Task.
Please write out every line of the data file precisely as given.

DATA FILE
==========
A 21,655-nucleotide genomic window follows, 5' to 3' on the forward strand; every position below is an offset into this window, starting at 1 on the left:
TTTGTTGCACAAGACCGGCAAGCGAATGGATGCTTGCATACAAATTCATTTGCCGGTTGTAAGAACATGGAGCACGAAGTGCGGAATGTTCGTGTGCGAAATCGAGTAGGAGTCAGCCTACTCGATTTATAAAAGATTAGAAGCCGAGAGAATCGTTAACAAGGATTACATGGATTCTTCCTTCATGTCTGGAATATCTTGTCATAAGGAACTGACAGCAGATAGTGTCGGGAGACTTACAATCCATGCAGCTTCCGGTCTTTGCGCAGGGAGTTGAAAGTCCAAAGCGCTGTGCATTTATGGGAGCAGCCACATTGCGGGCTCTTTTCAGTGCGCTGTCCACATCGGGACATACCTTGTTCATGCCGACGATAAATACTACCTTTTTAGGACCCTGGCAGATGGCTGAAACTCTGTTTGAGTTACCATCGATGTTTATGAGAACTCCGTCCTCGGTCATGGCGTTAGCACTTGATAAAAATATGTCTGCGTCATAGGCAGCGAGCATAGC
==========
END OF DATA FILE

A 21,655-nucleotide genomic window follows, 5' to 3' on the forward strand; every position below is an offset into this window, starting at 1 on the left:
TTTGTTGCACAAGACCGGCAAGCGAATGGATGCTTGCATACAAATTCATTTGCCGGTTGTAAGAACATGGAGCACGAAGTGCGGAATGTTCGTGTGCGAAATCGAGTAGGAGTCAGCCTACTCGATTTATAAAAGATTAGAAGCCGAGAGAATCGTTAACAAGGATTACATGGATTCTTCCTTCATGTCTGGAATATCTTGTCATAAGGAACTGACAGCAGATAGTGTCGGGAGACTTACAATCCATGCAGCTTCCGGTCTTTGCGCAGGGAGTTGAAAGTCCAAAGCGCTGTGCATTTATGGGAGCAGCCACATTGCGGGCTCTTTTCAGTGCGCTGTCCACATCGGGACATACCTTGTTCATGCCGACGATAAATACTACCTTTTTAGGACCCTGGCAGATGGCTGAAACTCTGTTTGAGTTACCATCGATGTTTATGAGAACTCCGTCCTCGGTCATGGCGTTAGCACTTGATAAAAATATGTCTGCGTCATAGGCAGCGAGCATAGC